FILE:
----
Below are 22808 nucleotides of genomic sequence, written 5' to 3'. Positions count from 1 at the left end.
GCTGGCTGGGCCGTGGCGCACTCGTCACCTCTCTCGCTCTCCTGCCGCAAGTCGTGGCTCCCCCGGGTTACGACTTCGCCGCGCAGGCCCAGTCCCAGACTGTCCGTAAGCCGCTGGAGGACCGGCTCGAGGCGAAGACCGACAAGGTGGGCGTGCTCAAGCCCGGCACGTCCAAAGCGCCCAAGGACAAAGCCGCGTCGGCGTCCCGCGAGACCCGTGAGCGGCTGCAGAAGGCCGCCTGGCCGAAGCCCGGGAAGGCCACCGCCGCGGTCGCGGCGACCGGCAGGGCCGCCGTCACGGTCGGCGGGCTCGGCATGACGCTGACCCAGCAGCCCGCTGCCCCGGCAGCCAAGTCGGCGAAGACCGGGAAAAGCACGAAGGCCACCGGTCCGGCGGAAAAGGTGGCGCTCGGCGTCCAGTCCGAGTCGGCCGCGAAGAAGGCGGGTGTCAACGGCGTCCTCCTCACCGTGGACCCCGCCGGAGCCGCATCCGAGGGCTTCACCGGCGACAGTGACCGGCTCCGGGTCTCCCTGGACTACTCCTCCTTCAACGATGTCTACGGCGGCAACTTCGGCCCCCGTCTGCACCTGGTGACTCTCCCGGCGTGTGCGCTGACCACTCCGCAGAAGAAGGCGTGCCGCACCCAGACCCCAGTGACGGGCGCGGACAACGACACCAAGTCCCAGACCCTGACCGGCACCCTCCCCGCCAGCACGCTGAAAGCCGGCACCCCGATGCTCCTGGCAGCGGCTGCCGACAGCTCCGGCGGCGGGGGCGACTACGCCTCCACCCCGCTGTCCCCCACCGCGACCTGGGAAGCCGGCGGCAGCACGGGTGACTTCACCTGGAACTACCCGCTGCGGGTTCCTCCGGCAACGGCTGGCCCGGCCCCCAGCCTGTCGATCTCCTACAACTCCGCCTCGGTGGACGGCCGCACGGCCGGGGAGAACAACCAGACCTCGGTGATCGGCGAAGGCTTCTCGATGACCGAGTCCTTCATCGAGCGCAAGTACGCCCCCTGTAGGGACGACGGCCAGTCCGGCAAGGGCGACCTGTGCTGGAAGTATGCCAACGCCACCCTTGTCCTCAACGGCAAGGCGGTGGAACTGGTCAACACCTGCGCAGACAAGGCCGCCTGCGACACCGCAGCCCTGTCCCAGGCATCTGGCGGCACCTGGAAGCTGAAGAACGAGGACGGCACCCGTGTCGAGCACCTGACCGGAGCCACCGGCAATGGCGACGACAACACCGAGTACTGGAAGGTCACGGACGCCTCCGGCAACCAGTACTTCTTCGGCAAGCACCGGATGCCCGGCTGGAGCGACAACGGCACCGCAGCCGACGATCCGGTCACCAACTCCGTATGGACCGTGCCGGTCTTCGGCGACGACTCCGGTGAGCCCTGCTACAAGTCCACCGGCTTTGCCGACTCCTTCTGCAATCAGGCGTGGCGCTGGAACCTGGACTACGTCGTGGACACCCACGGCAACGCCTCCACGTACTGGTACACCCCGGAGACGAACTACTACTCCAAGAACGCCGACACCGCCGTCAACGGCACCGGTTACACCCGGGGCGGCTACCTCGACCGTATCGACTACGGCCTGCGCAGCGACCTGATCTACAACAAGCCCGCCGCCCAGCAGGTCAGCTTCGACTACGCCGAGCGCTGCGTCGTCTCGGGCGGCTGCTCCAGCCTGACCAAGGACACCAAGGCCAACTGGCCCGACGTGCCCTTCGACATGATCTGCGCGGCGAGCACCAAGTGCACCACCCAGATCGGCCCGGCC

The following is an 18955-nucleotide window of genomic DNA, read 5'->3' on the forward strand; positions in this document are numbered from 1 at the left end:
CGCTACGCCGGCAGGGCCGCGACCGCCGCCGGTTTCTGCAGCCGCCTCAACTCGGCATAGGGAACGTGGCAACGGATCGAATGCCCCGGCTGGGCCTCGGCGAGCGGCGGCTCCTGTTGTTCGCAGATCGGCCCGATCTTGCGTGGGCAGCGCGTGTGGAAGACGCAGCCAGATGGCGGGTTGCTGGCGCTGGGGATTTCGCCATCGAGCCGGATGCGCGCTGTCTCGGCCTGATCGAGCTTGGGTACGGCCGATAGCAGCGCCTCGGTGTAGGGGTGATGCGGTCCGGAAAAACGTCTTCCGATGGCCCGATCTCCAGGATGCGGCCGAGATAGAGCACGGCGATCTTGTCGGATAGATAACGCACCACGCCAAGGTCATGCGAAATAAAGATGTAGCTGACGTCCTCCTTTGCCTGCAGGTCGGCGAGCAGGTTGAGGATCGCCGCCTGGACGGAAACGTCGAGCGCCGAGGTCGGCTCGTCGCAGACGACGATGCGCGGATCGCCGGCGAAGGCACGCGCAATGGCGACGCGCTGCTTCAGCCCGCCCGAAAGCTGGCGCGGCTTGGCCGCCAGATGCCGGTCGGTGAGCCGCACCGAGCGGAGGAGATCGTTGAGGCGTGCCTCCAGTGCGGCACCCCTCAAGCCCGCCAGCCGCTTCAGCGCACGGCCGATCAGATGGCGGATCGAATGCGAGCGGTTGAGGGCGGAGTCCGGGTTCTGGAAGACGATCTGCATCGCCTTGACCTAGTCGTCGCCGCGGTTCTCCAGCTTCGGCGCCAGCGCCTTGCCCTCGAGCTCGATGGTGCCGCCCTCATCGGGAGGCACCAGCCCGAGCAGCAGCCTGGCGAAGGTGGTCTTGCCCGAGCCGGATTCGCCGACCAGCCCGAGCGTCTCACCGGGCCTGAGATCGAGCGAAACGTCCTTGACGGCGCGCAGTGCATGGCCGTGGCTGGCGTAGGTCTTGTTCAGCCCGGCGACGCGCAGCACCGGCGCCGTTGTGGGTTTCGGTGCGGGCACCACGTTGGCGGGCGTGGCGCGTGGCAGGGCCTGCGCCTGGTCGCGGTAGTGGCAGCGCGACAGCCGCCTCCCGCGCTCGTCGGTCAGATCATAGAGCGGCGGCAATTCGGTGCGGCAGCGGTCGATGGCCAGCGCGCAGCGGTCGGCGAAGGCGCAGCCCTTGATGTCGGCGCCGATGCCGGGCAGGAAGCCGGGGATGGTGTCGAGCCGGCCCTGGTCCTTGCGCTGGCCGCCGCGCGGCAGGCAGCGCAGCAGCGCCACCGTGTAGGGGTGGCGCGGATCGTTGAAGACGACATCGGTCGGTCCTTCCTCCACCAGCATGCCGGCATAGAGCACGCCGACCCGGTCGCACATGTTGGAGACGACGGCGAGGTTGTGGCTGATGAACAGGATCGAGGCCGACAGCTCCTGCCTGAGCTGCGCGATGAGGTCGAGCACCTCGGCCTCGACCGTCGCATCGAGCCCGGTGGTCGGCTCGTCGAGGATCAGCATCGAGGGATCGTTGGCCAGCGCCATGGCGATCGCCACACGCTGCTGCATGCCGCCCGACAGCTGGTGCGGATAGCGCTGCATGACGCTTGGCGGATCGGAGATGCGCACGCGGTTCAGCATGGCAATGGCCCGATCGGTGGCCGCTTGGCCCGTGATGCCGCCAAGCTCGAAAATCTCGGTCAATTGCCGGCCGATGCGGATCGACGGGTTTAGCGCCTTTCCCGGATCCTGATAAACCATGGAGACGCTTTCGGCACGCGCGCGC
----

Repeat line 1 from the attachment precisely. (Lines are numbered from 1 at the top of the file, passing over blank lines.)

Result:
Below are 22808 nucleotides of genomic sequence, written 5' to 3'. Positions count from 1 at the left end.